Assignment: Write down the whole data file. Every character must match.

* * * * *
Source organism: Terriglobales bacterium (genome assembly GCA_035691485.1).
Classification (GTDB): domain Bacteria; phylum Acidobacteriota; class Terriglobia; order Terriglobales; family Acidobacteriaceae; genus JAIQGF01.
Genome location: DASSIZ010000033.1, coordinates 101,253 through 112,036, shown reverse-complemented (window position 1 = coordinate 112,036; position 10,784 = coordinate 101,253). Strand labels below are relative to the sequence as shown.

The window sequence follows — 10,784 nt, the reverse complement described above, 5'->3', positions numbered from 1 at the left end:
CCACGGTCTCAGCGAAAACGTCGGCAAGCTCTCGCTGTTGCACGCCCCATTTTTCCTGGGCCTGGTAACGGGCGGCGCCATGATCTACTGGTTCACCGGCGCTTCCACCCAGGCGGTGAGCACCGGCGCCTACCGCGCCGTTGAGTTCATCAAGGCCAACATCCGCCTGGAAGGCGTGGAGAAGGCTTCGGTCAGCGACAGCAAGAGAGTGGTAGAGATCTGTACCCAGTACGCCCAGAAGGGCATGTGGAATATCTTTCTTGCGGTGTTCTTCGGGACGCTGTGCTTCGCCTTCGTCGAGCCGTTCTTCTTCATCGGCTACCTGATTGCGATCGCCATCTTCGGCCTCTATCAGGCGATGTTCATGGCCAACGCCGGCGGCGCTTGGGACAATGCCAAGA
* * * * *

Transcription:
Source organism: Terriglobales bacterium (genome assembly GCA_035691485.1).
Classification (GTDB): domain Bacteria; phylum Acidobacteriota; class Terriglobia; order Terriglobales; family Acidobacteriaceae; genus JAIQGF01.
Genome location: DASSIZ010000033.1, coordinates 101,253 through 112,036, shown reverse-complemented (window position 1 = coordinate 112,036; position 10,784 = coordinate 101,253). Strand labels below are relative to the sequence as shown.

The window sequence follows — 10,784 nt, the reverse complement described above, 5'->3', positions numbered from 1 at the left end:
CCACGGTCTCAGCGAAAACGTCGGCAAGCTCTCGCTGTTGCACGCCCCATTTTTCCTGGGCCTGGTAACGGGCGGCGCCATGATCTACTGGTTCACCGGCGCTTCCACCCAGGCGGTGAGCACCGGCGCCTACCGCGCCGTTGAGTTCATCAAGGCCAACATCCGCCTGGAAGGCGTGGAGAAGGCTTCGGTCAGCGACAGCAAGAGAGTGGTAGAGATCTGTACCCAGTACGCCCAGAAGGGCATGTGGAATATCTTTCTTGCGGTGTTCTTCGGGACGCTGTGCTTCGCCTTCGTCGAGCCGTTCTTCTTCATCGGCTACCTGATTGCGATCGCCATCTTCGGCCTCTATCAGGCGATGTTCATGGCCAACGCCGGCGGCGCTTGGGACAATGCCAAGA